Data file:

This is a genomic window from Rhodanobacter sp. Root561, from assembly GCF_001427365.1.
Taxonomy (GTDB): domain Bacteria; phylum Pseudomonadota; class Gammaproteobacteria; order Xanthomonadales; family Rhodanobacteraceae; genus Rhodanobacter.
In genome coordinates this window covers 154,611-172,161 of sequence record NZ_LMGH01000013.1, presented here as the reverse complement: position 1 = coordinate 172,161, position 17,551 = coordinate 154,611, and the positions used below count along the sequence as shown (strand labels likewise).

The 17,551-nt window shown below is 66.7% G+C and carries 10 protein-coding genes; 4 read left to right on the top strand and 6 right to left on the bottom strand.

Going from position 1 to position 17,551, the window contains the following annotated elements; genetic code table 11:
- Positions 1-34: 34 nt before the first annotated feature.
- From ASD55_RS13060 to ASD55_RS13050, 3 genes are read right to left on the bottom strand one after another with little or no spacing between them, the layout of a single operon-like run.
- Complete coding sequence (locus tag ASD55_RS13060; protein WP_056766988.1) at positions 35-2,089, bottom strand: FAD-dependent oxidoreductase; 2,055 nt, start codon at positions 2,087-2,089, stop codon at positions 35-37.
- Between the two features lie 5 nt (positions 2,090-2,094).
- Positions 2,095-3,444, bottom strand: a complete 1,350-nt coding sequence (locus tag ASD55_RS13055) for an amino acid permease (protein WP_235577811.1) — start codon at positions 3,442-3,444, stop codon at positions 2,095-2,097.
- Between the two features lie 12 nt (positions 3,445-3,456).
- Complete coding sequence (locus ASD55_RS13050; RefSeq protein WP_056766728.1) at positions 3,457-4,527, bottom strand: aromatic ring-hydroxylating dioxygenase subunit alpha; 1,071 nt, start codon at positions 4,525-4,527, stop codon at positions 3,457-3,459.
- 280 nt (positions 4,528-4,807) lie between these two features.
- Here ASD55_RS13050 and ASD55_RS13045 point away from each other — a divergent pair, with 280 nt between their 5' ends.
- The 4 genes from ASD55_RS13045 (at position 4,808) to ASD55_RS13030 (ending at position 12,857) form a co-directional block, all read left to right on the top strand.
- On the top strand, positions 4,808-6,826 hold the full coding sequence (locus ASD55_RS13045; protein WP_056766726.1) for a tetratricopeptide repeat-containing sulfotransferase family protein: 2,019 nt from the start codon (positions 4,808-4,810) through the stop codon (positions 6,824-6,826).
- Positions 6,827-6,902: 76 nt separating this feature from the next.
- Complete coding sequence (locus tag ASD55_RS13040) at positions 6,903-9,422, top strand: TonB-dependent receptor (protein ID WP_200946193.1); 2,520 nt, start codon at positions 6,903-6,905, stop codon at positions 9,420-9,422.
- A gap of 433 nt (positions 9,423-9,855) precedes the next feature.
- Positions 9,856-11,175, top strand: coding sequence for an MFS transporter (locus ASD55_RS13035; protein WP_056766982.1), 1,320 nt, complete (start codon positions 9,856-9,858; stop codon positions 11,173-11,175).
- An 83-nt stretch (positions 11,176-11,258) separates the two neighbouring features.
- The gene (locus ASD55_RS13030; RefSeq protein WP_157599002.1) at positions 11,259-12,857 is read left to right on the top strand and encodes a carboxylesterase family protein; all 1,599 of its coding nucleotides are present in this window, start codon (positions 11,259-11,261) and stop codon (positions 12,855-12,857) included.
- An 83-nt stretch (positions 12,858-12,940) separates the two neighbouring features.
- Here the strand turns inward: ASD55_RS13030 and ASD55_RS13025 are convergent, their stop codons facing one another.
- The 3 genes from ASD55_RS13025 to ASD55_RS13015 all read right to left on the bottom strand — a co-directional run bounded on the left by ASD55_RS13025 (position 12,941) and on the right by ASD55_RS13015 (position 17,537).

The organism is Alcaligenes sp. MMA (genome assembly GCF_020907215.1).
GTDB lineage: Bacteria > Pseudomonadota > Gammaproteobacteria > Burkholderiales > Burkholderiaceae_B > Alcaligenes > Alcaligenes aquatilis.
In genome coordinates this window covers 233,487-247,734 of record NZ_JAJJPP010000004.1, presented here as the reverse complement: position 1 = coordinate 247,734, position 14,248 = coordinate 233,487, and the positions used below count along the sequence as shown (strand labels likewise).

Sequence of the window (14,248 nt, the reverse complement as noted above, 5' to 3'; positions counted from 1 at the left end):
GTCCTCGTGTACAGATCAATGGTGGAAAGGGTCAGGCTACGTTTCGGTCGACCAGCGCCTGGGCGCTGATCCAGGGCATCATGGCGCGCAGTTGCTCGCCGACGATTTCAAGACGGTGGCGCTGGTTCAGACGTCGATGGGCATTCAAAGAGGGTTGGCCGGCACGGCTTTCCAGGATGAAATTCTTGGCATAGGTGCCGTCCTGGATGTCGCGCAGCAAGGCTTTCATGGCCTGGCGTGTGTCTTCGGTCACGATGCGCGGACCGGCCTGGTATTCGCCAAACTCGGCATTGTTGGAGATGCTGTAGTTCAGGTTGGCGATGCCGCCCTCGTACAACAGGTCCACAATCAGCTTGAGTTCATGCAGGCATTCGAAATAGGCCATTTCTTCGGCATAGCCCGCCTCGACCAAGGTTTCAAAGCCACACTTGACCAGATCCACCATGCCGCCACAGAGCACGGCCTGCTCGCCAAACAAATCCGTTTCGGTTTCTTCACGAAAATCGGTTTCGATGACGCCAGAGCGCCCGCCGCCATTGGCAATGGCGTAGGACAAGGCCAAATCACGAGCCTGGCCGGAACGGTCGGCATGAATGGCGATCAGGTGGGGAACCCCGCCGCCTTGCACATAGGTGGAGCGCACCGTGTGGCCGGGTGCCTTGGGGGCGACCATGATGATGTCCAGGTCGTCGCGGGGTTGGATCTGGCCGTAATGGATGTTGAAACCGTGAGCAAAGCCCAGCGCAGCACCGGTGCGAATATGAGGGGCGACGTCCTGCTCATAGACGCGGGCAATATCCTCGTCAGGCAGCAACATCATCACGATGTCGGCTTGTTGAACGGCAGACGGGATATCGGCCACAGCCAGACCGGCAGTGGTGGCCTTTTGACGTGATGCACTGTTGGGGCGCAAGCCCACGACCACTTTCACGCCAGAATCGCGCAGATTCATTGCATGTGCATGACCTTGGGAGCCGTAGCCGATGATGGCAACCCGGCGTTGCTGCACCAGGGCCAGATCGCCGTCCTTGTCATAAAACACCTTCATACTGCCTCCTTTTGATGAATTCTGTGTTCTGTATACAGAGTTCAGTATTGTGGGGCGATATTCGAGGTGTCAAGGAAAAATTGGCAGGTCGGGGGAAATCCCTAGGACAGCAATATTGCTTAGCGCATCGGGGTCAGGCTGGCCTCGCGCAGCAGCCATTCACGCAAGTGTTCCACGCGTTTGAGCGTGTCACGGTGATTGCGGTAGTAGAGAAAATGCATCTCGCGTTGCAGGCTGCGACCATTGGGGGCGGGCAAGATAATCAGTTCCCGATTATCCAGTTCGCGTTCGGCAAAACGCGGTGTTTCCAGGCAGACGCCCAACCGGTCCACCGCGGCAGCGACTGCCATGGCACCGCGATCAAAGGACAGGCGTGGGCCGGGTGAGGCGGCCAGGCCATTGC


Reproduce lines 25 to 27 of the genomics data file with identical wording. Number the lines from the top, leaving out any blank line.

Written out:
- The 3 genes from ASD55_RS13025 to ASD55_RS13015 all read right to left on the bottom strand — a co-directional run bounded on the left by ASD55_RS13025 (position 12,941) and on the right by ASD55_RS13015 (position 17,537).

The organism is Alcaligenes sp. MMA (genome assembly GCF_020907215.1).
GTDB lineage: Bacteria > Pseudomonadota > Gammaproteobacteria > Burkholderiales > Burkholderiaceae_B > Alcaligenes > Alcaligenes aquatilis.